The ideal hybrid cloud architecture provides a business with high-performance compute and storage capacity, low-latency network connectivity, virtualization and robust security. 

Beyond combining applications run on multiple resources (on-premises, private and public cloud infrastructure), hybrid cloud architecture consists of these other critical components.

1. Network connectivity

Network connectivity is a critical component of hybrid cloud architecture. Network connections enable the sharing of resources across multiple locations. 

Hybrid cloud connectivity relies on the use of the following technologies:

  • VPN (virtual private network) establishes a secure, point-to-point connection between two network endpoints (nodes). A VPN establishes an encrypted channel that keeps a user’s transferred data and identity and access credentials private over the internet. With a VPN, on-premises and private cloud infrastructure can connect safely over the public network with private, secure connections. 
  • WAN (wide area network) connects computers over a wide area, such as from region to region or even continent to continent. The internet is the largest WAN, connecting billions of computers worldwide. In enterprise business, a WAN connects offices, data centers, cloud applications and cloud storage together. A cloud-based WAN allows organizations to connect on-premises networks at their company offices and data centers with cloud-based storage, applications and other resources. 
  • APIs (application programming interfaces) are a set of defined rules that enable different applications to communicate with each other, acting as an intermediary layer that processes data transfers between systems. APIs allow companies to open their application data and functionality to external third-party developers, business partners and internal departments. In a hybrid cloud architecture setup, APIs are calls through an HTTP request between clouds to connect apps, databases and networks.
2. Virtualization

Modern hybrid cloud architecture relies on virtualization technology, which uses software to create an abstraction layer over the physical hardware to a virtual compute system, essentially creating multiple virtual computers known as virtual machines (VMs). Virtualization, first developed for business by VMware, is a critical component of enterprise cloud computing. It enables organizations to run multiple virtual computers, operating systems and applications on a single physical server. It also allows users to purchase computing resources on an as-needed basis and efficiently scale those resources cost-effectively as their workloads grow.

Beyond virtual servers, hybrid cloud architecture uses many other types of virtualization, including network virtualization. Network virtualization includes software-defined networking (SDN), which virtualizes hardware that controls network traffic routing (called the “control plane”). Network function virtualization (NFV) virtualizes one or more hardware appliances that provide a specific network function (e.g., a firewallload balancer or traffic analyzer), making those devices easier to configure, provision and manage.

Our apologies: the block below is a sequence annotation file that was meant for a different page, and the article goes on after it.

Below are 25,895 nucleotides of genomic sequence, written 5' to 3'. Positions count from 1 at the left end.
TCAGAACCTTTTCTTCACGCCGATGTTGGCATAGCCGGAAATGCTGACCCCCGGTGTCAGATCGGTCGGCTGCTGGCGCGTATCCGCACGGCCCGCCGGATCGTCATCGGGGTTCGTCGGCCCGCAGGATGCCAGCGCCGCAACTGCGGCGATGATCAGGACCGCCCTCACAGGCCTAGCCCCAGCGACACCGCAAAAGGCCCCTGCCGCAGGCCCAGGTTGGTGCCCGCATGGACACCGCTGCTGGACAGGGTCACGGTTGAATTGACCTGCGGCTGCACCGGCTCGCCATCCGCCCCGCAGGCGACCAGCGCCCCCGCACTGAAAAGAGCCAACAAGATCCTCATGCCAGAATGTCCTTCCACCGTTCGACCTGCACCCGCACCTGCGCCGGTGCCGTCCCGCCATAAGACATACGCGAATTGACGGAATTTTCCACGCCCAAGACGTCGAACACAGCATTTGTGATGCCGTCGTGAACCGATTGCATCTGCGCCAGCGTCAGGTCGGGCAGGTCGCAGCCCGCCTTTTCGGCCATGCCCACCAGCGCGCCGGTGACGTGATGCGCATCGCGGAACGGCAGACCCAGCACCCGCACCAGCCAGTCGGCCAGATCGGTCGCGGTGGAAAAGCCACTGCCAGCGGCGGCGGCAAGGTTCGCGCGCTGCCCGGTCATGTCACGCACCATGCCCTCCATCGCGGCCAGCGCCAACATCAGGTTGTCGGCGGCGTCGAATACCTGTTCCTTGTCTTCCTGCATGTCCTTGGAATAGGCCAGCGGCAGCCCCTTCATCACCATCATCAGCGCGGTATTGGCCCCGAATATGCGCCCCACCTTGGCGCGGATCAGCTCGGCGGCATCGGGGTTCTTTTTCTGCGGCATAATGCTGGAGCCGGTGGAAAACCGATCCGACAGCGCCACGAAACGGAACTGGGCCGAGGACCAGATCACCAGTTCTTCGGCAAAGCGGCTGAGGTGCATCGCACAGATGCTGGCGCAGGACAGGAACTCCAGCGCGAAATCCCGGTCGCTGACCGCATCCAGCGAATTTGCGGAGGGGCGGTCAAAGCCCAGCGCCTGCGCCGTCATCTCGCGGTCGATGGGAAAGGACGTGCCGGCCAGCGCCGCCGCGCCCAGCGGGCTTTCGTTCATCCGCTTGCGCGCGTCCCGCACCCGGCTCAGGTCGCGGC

Virtualization also enables Infrastructure as Code (IaC), which automates the provisioning of infrastructure, allowing developers to develop, deploy and scale cloud applications with enhanced speed, less risk and reduced cost. 

3. Containerization

Containers—lightweight, executable application components that combine application source code with all the operating system (OS) libraries and dependencies required to run the code in any environment—also comprise an essential part of modern hybrid cloud architecture. Rather than virtualizing the underlying hardware like VMs, containers virtualize the operating system (usually Linux or Windows). 

With better portability and resource efficiency than virtual machines (VMs), containers have become the de facto compute units of modern cloud-native applications. Built to operate only in the cloud, cloud-native applications are designed by DevOps and other teams to be scalable and are comprised of microservices (also called microservices architecture). This means that a single application is composed of many smaller, loosely coupled and independently deployable components or services.

Microservices speed the development and deployment of software because each service can be developed and deployed separately. Many leading enterprises have moved from developing monolithic applications to microservices applications, such as Amazon, which uses microservices to track user activities, their history and other data to make real-time recommendations for better customer experiences.

4. Unified hybrid cloud management

Today’s hybrid cloud computing approach involves a unified platform for discovering, operating and managing on-premises, private and public cloud data and resources. A combination of hybrid cloud platforms and tools unify compute, storage, networking databases analytics and security functions to provide consistency and reliability throughout the diversified hybrid cloud landscape.